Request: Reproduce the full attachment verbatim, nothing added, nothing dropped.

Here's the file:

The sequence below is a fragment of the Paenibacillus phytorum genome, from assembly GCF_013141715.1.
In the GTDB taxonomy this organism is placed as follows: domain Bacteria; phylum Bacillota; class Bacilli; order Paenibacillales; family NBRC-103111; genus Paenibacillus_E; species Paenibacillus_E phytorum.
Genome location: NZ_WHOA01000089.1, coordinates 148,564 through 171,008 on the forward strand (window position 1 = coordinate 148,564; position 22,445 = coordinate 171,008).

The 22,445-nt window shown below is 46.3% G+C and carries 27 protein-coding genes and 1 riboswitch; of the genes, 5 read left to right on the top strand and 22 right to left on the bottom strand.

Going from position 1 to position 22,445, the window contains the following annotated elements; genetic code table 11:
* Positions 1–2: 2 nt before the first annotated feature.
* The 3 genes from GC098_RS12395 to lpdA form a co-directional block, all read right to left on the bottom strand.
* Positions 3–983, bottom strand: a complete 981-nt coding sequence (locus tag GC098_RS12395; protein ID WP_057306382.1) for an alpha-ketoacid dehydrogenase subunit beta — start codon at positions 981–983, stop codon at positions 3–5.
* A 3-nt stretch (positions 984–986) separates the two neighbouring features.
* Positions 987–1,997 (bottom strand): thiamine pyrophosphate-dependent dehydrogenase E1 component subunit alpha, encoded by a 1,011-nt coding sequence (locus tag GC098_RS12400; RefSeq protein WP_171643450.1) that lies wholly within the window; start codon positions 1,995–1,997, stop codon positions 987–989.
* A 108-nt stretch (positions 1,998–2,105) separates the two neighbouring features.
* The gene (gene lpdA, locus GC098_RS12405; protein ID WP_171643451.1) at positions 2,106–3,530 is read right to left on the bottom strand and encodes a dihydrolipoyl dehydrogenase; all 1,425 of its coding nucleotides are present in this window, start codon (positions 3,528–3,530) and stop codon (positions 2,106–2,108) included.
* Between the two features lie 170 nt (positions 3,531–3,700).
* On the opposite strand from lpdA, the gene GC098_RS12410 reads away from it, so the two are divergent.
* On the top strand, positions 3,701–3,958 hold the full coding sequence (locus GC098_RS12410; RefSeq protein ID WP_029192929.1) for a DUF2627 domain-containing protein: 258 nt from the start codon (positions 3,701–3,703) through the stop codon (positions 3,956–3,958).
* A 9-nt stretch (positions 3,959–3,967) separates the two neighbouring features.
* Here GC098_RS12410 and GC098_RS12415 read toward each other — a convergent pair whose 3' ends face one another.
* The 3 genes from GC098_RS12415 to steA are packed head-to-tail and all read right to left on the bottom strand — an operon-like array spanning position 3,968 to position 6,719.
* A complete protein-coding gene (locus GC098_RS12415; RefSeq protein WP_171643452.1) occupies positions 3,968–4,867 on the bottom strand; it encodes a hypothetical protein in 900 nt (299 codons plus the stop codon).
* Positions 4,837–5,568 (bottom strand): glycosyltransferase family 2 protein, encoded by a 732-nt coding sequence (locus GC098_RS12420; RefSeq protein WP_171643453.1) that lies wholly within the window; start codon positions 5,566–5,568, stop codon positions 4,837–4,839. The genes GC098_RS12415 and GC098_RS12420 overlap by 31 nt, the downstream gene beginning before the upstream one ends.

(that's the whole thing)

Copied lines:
The sequence below is a fragment of the Paenibacillus phytorum genome, from assembly GCF_013141715.1.
In the GTDB taxonomy this organism is placed as follows: domain Bacteria; phylum Bacillota; class Bacilli; order Paenibacillales; family NBRC-103111; genus Paenibacillus_E; species Paenibacillus_E phytorum.
Genome location: NZ_WHOA01000089.1, coordinates 148,564 through 171,008 on the forward strand (window position 1 = coordinate 148,564; position 22,445 = coordinate 171,008).

The 22,445-nt window shown below is 46.3% G+C and carries 27 protein-coding genes and 1 riboswitch; of the genes, 5 read left to right on the top strand and 22 right to left on the bottom strand.

Going from position 1 to position 22,445, the window contains the following annotated elements; genetic code table 11:
* Positions 1–2: 2 nt before the first annotated feature.
* The 3 genes from GC098_RS12395 to lpdA form a co-directional block, all read right to left on the bottom strand.
* Positions 3–983, bottom strand: a complete 981-nt coding sequence (locus tag GC098_RS12395; protein ID WP_057306382.1) for an alpha-ketoacid dehydrogenase subunit beta — start codon at positions 981–983, stop codon at positions 3–5.
* A 3-nt stretch (positions 984–986) separates the two neighbouring features.
* Positions 987–1,997 (bottom strand): thiamine pyrophosphate-dependent dehydrogenase E1 component subunit alpha, encoded by a 1,011-nt coding sequence (locus tag GC098_RS12400; RefSeq protein WP_171643450.1) that lies wholly within the window; start codon positions 1,995–1,997, stop codon positions 987–989.
* A 108-nt stretch (positions 1,998–2,105) separates the two neighbouring features.
* The gene (gene lpdA, locus GC098_RS12405; protein ID WP_171643451.1) at positions 2,106–3,530 is read right to left on the bottom strand and encodes a dihydrolipoyl dehydrogenase; all 1,425 of its coding nucleotides are present in this window, start codon (positions 3,528–3,530) and stop codon (positions 2,106–2,108) included.
* Between the two features lie 170 nt (positions 3,531–3,700).
* On the opposite strand from lpdA, the gene GC098_RS12410 reads away from it, so the two are divergent.
* On the top strand, positions 3,701–3,958 hold the full coding sequence (locus GC098_RS12410; RefSeq protein ID WP_029192929.1) for a DUF2627 domain-containing protein: 258 nt from the start codon (positions 3,701–3,703) through the stop codon (positions 3,956–3,958).
* A 9-nt stretch (positions 3,959–3,967) separates the two neighbouring features.
* Here GC098_RS12410 and GC098_RS12415 read toward each other — a convergent pair whose 3' ends face one another.
* The 3 genes from GC098_RS12415 to steA are packed head-to-tail and all read right to left on the bottom strand — an operon-like array spanning position 3,968 to position 6,719.
* A complete protein-coding gene (locus GC098_RS12415; RefSeq protein WP_171643452.1) occupies positions 3,968–4,867 on the bottom strand; it encodes a hypothetical protein in 900 nt (299 codons plus the stop codon).
* Positions 4,837–5,568 (bottom strand): glycosyltransferase family 2 protein, encoded by a 732-nt coding sequence (locus GC098_RS12420; RefSeq protein WP_171643453.1) that lies wholly within the window; start codon positions 5,566–5,568, stop codon positions 4,837–4,839. The genes GC098_RS12415 and GC098_RS12420 overlap by 31 nt, the downstream gene beginning before the upstream one ends.